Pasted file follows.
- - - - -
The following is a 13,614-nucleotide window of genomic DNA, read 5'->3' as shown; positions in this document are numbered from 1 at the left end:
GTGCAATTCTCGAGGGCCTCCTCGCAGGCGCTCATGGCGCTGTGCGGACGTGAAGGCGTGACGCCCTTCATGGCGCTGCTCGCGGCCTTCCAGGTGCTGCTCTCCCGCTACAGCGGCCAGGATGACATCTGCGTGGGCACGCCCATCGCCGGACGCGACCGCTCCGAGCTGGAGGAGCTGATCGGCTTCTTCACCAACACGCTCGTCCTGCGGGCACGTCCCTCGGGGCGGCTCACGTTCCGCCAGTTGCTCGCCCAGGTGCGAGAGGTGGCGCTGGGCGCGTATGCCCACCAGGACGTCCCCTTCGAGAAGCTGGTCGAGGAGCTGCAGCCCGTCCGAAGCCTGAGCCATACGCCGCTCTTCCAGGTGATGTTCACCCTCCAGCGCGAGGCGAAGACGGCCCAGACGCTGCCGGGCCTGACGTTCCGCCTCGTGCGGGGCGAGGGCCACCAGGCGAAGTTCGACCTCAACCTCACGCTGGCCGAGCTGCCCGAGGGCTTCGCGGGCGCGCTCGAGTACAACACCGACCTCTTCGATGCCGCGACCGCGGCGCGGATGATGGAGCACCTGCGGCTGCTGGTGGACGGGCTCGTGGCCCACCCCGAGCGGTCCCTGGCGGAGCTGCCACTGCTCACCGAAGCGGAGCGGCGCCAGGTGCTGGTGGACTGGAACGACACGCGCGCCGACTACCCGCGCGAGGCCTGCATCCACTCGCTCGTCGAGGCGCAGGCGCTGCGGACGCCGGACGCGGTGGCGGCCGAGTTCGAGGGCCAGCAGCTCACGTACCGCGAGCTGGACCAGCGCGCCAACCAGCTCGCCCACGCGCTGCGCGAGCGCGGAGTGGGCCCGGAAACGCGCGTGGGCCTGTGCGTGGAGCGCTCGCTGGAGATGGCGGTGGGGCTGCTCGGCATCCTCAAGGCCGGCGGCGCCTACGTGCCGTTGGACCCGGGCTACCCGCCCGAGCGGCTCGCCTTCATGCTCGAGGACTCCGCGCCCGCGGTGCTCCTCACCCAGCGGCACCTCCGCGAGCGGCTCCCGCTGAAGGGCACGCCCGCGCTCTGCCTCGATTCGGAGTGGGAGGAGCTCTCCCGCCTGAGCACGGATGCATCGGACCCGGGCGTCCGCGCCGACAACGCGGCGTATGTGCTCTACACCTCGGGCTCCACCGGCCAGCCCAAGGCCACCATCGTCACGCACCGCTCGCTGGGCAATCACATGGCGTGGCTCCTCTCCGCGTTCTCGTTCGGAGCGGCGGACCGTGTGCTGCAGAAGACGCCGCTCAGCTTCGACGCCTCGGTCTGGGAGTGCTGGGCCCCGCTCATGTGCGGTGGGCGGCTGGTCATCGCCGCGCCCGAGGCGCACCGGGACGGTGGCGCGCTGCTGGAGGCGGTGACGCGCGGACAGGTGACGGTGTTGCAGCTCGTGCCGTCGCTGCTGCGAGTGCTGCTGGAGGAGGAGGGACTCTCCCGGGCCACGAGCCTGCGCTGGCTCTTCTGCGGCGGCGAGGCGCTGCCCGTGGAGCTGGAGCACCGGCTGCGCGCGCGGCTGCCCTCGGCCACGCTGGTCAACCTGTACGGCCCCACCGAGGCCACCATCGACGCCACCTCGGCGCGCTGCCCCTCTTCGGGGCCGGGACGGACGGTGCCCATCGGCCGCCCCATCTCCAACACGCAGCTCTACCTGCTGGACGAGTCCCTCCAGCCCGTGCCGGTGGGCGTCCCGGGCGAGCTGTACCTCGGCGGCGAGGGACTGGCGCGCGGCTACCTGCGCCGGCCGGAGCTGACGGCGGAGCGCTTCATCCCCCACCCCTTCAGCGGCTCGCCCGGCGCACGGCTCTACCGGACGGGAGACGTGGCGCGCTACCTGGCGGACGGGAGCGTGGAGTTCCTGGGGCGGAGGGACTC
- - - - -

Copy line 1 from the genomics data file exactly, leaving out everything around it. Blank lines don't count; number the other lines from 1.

The following is a 13,614-nucleotide window of genomic DNA, read 5'->3' as shown; positions in this document are numbered from 1 at the left end: